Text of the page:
Vibrant arts strengthen bright, creative economy
You should donate to the arts in our community because you love the sound of music, are motivated by paintings or sculptures or love nothing more than an opening night at the ballet.
But the truth is, you should donate to the arts if none of those things speak to you. You should donate to the arts because they lead to increased vibrancy in our economy and our community and because a city rich in culture attracts new citizens and retains old ones.
“Increasing our commitment to the arts is not just to make things nicer or prettier,” said Jon R. Moeller, chief executive officer of Procter & Gamble, during an interview in his home. “Supporting the arts is also good business.”
Every city is fighting for new people to move there. But attracting the best and the brightest is what really matters. That was the premise of Richard Florida’s seminal work, “The Rise of the Creative Class.” Florida is clear about how important these people, frequently younger and more diverse, can mean to a city’s economy. “Access to talented and creative people is to modern business what access to coal and iron ore was to steelmaking.”
Much of the fuel for this economic engine in the Cincinnati arts world runs through ArtsWave, which has been funding the arts for nearly 100 years. Money given to ArtsWave each year goes to more than 150 artists and organizations that make our city feel more alive and more relevant. And the importance of that feeling is not to be discounted.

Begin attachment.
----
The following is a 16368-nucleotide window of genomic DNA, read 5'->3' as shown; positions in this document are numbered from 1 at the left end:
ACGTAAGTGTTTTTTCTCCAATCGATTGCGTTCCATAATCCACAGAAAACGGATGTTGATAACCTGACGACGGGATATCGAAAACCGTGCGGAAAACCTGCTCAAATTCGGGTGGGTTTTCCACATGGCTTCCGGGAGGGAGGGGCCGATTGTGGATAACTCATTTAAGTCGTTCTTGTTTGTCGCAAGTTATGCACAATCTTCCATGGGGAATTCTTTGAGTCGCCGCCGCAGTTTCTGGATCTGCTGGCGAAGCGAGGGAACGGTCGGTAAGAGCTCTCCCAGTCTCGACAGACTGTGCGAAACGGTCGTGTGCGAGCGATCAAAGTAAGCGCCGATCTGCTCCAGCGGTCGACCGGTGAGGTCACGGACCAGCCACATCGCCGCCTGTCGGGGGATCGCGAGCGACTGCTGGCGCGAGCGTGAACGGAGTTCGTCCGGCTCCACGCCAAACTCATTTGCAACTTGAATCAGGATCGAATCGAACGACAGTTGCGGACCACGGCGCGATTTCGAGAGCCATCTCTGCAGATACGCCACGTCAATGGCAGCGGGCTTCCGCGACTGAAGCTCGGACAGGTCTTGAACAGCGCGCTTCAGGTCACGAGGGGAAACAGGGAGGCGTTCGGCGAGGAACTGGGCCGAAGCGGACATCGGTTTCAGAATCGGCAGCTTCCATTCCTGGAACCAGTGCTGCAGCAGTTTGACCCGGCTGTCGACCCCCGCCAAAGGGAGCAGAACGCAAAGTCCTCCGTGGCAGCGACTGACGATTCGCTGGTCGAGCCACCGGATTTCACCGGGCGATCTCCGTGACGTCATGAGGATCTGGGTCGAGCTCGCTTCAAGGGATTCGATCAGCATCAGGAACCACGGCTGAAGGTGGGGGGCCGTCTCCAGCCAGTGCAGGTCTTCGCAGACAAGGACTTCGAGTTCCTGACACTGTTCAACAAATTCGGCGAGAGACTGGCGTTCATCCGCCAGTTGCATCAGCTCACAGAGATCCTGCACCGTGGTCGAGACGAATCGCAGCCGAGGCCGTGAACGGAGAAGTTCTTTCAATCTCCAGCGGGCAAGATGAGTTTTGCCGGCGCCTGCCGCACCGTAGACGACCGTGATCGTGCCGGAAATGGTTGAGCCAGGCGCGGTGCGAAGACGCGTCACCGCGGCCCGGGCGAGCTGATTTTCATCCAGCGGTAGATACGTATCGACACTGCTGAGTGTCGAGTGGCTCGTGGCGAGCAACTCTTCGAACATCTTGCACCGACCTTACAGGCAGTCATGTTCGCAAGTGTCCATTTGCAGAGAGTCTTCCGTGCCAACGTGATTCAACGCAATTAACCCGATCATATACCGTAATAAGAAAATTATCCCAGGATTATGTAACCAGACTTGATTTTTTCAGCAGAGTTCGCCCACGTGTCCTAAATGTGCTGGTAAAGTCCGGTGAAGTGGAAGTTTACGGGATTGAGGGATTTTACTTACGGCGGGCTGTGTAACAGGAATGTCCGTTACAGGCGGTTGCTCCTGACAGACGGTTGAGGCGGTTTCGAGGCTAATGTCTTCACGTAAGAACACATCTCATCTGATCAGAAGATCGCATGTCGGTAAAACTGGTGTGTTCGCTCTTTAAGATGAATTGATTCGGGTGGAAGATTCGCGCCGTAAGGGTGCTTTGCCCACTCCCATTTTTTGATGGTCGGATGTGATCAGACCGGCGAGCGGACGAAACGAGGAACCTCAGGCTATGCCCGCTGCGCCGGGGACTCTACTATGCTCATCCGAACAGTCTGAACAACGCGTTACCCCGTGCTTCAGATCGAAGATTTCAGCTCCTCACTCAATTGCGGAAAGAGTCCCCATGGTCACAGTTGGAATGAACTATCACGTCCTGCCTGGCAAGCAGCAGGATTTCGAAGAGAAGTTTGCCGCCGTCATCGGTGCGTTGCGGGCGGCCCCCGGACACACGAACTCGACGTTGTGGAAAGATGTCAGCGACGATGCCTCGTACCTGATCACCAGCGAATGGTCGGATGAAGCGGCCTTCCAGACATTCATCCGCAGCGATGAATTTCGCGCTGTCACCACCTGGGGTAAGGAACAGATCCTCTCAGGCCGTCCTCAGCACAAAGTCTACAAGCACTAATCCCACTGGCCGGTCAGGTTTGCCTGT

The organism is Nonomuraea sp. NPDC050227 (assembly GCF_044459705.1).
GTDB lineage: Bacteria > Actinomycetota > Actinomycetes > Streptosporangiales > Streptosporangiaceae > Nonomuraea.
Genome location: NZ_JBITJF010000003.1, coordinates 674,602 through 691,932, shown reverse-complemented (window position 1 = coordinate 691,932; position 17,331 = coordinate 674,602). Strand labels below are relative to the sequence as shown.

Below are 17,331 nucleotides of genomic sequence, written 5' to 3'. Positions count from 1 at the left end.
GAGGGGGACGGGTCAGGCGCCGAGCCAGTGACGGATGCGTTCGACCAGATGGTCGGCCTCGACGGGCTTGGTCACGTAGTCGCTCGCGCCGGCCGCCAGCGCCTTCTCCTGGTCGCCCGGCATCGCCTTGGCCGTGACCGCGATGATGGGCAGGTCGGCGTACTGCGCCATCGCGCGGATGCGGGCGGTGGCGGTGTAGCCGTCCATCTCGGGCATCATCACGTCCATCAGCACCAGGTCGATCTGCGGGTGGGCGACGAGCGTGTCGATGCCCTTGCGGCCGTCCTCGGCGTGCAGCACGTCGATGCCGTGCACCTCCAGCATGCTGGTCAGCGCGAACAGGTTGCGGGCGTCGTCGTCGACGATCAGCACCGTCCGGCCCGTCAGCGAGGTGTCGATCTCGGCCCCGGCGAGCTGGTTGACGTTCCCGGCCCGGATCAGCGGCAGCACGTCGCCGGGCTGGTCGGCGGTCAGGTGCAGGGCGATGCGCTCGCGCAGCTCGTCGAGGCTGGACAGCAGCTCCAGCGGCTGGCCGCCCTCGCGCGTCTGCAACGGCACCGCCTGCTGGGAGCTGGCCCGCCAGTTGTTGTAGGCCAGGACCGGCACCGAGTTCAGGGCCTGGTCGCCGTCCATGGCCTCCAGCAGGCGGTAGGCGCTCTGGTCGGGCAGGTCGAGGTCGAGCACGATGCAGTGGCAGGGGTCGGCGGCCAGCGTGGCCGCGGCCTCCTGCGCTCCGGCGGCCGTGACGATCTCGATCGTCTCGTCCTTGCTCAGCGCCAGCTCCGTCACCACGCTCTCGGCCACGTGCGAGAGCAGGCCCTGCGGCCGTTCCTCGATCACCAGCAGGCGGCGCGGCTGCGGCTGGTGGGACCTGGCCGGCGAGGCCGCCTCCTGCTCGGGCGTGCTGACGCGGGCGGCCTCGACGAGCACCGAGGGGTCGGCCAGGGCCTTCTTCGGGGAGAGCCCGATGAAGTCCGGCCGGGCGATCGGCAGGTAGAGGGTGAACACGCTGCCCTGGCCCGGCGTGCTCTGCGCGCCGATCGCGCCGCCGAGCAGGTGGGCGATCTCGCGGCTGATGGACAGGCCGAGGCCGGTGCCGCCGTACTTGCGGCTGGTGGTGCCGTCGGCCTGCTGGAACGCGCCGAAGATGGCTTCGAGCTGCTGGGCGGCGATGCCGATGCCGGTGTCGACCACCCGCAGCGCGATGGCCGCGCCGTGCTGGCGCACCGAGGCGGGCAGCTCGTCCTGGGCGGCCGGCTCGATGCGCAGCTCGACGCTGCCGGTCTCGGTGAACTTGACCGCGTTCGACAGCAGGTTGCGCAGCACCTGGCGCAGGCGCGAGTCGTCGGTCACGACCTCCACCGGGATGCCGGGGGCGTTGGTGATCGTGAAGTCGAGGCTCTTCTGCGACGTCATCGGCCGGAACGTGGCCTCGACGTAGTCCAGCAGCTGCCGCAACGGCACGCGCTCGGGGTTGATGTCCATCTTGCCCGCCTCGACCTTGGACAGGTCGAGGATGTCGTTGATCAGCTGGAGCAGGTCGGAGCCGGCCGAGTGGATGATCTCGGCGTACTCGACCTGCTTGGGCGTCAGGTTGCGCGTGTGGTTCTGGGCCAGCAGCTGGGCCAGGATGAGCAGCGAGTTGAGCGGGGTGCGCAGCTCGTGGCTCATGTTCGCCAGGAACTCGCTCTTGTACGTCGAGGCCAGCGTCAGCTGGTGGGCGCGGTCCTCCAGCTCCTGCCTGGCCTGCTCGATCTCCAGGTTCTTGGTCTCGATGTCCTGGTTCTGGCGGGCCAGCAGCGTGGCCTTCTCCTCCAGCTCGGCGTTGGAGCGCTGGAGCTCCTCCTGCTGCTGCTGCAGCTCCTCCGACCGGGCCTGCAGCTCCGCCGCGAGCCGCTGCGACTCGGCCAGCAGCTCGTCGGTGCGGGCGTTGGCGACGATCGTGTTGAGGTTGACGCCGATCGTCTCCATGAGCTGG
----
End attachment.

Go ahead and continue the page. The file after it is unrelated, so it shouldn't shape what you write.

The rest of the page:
“The arts have a unique capacity to strengthen community connections, bridge divides, enhance physical and mental wellness, and bring us together through shared experiences,” said Alecia Kintner, ArtsWave president and CEO.
“In addition to these superpowers, the arts play a key role in our region’s economy. They help make Cincinnati a compelling place for the best employee talent being recruited here by our Fortune 500 companies; they drive billions of dollars in media attention to our region each year, differentiating Cincinnati from other places; and within our neighborhoods, they’re inspiring the next generation of our community by fueling learning and creativity. The arts make Cincinnati the place we are happy and proud to call ‘home.’”
Raising the bar
This year’s ArtsWave campaign will try to surpass last year’s haul of $11.9 million donated by more than 25,000 people. The campaign will be headed by Moeller and his wife, Lisa Sauer. Although, in fairness, it might be better to say it will be run by Sauer and her husband, Moeller. She has been connected to ArtsWave for years and wants to exceed last year’s total.
Sauer retired as senior vice president of product supply at Procter & Gamble and knows how important supporting the arts is even for people who have no interest. “It’s not about the art. It’s about a more vibrant economy and a more connected community.”